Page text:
Ex French president Hollande to testify in Paris terror attacks trial

Former French leader François Hollande will testify on Wednesday in the trial over the November 2015 Paris terror attacks, facing questions over how a jihadist commando was able to evade detection while preparing the atrocities that would shake France to its core.

Former French president Francois Hollande.
Former French president Francois Hollande. Photo: Ludovic Marin/AFP

Hollande, president from 2012 to 2017, was attending a France-Germany football friendly on the night of November 13, 2015 at the Stade de France stadium in Paris when the first bomber detonated his vest, prompting security agents to whisk him away as two more blasts went off.

Gunmen later opened fire on cafes and restaurants in a lively part of the capital and stormed the Bataclan concert hall, killing indiscriminately and taking hostages.

Hollande quickly went on TV to speak of the “horror” still unfolding, which by the end of the night left 130 people dead, and he later declared a state of emergency.

Details remain murky on how many of the assailants or associates entered and remained at large in Europe despite being on the radar of intelligence services.

That has prompted some of the victims’ families to wonder whether the bloodshed could have been prevented.

France had already been on high alert for jihadist attacks since the massacre of 12 people at the satirical Charlie Hebdo newspaper and of four others during a hostage-taking of a Jewish grocery store over three harrowing days in January 2015.

Life for Paris, a victims’ association that is one of several plaintiffs in the November 2015 attacks trial, called for Hollande to testify as a witness over his government’s efforts to counter the jihadist threat.

Several of the 10 attackers slipped into Europe from Islamic State strongholds in Syria, using fake passports and blending in with streams of migrants fleeing war and poverty.

All were killed or eventually gunned down by police except for Salah Abdeslam, a dual French-Moroccan national, who was captured in Brussels after discarding his suicide vest.

But several had been known to intelligence agents or under surveillance in France, Belgium and elsewhere, including an alleged ringleader of the attacks, Abdelhamid Abaaoud.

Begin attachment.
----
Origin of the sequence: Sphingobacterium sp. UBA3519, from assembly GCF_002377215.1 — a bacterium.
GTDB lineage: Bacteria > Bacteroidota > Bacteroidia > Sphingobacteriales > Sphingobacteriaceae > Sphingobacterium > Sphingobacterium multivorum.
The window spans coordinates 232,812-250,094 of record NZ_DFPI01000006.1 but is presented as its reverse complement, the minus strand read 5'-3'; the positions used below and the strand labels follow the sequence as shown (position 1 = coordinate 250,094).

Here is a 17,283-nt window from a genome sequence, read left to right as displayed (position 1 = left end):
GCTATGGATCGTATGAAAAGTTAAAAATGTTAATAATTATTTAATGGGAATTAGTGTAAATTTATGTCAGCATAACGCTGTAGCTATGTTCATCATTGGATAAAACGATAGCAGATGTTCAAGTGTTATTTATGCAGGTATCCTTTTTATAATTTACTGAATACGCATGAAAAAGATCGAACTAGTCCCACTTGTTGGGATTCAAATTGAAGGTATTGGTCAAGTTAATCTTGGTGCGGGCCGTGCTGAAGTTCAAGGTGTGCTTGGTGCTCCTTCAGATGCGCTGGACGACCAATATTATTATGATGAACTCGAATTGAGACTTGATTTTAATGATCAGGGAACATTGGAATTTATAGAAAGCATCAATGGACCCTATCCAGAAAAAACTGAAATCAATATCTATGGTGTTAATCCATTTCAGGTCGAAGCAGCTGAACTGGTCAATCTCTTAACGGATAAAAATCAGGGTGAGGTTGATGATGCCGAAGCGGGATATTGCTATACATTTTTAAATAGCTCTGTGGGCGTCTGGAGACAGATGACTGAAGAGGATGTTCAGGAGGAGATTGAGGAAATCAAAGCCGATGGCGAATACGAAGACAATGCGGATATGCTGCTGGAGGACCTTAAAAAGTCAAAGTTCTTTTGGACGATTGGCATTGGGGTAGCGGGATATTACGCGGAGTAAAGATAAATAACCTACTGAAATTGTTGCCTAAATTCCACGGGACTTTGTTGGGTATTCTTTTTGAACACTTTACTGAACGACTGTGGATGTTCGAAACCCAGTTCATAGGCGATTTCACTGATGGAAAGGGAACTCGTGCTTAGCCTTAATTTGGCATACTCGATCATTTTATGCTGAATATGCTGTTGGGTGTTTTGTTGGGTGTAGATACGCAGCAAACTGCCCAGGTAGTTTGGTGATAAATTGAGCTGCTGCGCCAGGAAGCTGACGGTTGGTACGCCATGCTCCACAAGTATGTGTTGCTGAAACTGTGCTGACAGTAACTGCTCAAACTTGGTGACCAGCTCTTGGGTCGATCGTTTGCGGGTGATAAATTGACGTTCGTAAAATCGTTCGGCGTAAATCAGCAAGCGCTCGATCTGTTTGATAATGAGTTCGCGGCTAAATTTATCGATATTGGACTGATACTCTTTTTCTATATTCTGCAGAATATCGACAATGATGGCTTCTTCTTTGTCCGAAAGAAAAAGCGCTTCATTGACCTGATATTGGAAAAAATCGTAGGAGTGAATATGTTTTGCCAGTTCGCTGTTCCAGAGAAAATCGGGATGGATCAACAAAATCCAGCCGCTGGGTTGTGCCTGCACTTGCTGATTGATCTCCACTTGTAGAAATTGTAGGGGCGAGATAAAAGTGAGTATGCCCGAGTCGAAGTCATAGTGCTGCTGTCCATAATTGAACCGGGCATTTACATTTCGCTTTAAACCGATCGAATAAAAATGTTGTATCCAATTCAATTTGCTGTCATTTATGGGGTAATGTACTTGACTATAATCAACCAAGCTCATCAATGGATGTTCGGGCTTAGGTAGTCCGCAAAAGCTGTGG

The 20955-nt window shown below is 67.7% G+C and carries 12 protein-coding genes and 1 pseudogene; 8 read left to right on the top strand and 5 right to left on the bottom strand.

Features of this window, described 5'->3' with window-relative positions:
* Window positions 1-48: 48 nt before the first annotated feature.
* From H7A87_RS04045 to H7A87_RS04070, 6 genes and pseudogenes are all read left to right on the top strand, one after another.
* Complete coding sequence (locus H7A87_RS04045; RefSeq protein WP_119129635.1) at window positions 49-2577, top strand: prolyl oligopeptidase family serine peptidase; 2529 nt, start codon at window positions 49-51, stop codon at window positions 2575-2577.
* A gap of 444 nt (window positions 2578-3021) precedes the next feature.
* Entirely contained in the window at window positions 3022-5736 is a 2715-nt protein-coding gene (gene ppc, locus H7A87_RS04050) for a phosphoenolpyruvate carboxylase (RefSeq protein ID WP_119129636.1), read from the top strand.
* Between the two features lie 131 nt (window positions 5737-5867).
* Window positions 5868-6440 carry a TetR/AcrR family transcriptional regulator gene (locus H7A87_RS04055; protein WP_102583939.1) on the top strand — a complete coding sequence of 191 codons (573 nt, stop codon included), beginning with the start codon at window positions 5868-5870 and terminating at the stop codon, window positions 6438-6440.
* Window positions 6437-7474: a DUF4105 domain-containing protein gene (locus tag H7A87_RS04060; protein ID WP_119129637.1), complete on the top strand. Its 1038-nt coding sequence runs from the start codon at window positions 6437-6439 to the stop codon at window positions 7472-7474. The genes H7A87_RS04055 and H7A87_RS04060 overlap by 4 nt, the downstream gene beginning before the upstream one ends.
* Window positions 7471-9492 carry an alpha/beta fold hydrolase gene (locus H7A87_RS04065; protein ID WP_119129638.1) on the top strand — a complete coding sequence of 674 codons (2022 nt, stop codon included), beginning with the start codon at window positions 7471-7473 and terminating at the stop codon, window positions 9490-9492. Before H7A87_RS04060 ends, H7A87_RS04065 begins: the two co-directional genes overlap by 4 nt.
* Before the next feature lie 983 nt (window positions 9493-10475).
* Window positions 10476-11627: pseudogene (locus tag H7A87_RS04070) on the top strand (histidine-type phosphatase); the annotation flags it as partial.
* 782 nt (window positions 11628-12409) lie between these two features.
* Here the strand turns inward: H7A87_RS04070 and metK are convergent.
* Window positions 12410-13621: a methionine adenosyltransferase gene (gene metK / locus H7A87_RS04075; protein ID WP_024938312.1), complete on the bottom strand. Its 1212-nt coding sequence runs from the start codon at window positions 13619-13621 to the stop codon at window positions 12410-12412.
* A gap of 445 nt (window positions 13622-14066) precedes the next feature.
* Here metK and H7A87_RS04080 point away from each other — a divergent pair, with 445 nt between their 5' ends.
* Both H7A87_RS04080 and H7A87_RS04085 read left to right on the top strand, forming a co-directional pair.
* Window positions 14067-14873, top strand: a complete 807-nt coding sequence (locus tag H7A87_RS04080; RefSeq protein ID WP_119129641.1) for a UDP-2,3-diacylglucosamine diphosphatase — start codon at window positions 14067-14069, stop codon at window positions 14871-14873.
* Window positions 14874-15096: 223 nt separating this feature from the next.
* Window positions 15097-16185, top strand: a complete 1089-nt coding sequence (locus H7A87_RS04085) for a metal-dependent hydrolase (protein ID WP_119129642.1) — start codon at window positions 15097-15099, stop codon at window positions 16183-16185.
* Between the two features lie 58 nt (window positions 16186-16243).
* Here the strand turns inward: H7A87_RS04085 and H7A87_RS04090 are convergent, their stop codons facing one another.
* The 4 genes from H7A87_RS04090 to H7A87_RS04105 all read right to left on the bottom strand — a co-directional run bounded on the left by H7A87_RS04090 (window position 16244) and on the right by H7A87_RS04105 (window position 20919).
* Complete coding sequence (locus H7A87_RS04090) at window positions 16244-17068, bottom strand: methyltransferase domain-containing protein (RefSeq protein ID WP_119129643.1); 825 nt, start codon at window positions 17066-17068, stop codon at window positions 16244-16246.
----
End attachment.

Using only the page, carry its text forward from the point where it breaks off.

A prominent French-speaking jihadist in Syria with a past role in several foiled attacks in France, Abaaoud was killed in a huge police raid in the northern Paris suburb of Saint-Denis on November 18.

Associates of the attackers had also been on the radar of European security forces, fuelling questions about whether intelligence agencies missed or mishandled key information that could have helped prevent the attacks.

“Francois Hollande knew the risks he was taking in attacking the Islamic State in Syria,” Abdeslam has said during the marathon trial that began in September.

He was referring to Hollande’s decision to authorise French airstrikes against the group in Syria, as part of the US-led coalition to oust the jihadists from territory they had seized in a bid to create an Islamic “caliphate”.

But so far Abdeslam has refused to provide investigators with details about the operational planning.

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French police shoot dead knife-wielding man at Paris Charles de Gaulle airport

French Border police at the Charles de Gaulle airport in Paris shot - and killed - man who was wielding a knife in the public area of the airport on Wednesday.

French police shoot dead knife-wielding man at Paris Charles de Gaulle airport

Border police reportedly shot a man with aggressive behaviour who brandished a knife in the public area of the Charles de Gaulle airport outside of Paris, on Wednesday morning, police and airport sources told AFP.

“This morning officers neutralised a threatening individual in possession of a knife at the Roissy-Charles de Gaulle airport,” the Paris police department said on its Twitter account.

A source close to the investigation told BFMTV that the man – who was likely homeless – went towards the officers, despite being asked several times to put the knife down. In response, police shot the man in the abdomen, and the individual later died.

The incident took place in the busy, public area of terminal 2F around 8:20 am, when “a homeless man started bothering security agents and border police were called in to remove him”.

Initially the man left while yelling curses but he soon returned and brought out a knife, when one of the officers fired his weapon.

An AFP photographer who witnessed the scene said “a large person of colour brandished something that looked like a knife at the police”.

“He was ordered to stop but kept advancing toward them, and an officer fired a single shot.”

The man was quickly put on a stretcher and evacuated, the photographer said. 

Security forces have been on high alert for terrorist attacks since a wave of jihadist killings that have killed more than 250 people since 2015, often by so-called “lone wolves” who often target police.